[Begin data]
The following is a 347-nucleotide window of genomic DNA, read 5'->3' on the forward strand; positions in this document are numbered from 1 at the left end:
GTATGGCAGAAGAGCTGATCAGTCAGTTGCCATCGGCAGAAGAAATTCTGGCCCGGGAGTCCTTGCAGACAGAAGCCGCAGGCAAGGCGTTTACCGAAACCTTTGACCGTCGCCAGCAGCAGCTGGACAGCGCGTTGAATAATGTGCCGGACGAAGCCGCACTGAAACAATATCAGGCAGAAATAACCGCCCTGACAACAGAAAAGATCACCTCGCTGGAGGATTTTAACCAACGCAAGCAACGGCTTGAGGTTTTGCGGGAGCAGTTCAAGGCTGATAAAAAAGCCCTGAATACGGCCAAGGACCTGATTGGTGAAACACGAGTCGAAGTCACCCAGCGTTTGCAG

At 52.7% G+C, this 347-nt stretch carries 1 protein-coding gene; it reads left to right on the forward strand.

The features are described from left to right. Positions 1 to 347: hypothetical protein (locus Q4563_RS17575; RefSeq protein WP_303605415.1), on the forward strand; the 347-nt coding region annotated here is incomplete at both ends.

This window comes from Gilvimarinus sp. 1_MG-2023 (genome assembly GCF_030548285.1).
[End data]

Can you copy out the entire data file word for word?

The following is a 347-nucleotide window of genomic DNA, read 5'->3' on the forward strand; positions in this document are numbered from 1 at the left end:
GTATGGCAGAAGAGCTGATCAGTCAGTTGCCATCGGCAGAAGAAATTCTGGCCCGGGAGTCCTTGCAGACAGAAGCCGCAGGCAAGGCGTTTACCGAAACCTTTGACCGTCGCCAGCAGCAGCTGGACAGCGCGTTGAATAATGTGCCGGACGAAGCCGCACTGAAACAATATCAGGCAGAAATAACCGCCCTGACAACAGAAAAGATCACCTCGCTGGAGGATTTTAACCAACGCAAGCAACGGCTTGAGGTTTTGCGGGAGCAGTTCAAGGCTGATAAAAAAGCCCTGAATACGGCCAAGGACCTGATTGGTGAAACACGAGTCGAAGTCACCCAGCGTTTGCAG

At 52.7% G+C, this 347-nt stretch carries 1 protein-coding gene; it reads left to right on the forward strand.

The features are described from left to right. Positions 1 to 347: hypothetical protein (locus Q4563_RS17575; RefSeq protein WP_303605415.1), on the forward strand; the 347-nt coding region annotated here is incomplete at both ends.

This window comes from Gilvimarinus sp. 1_MG-2023 (genome assembly GCF_030548285.1).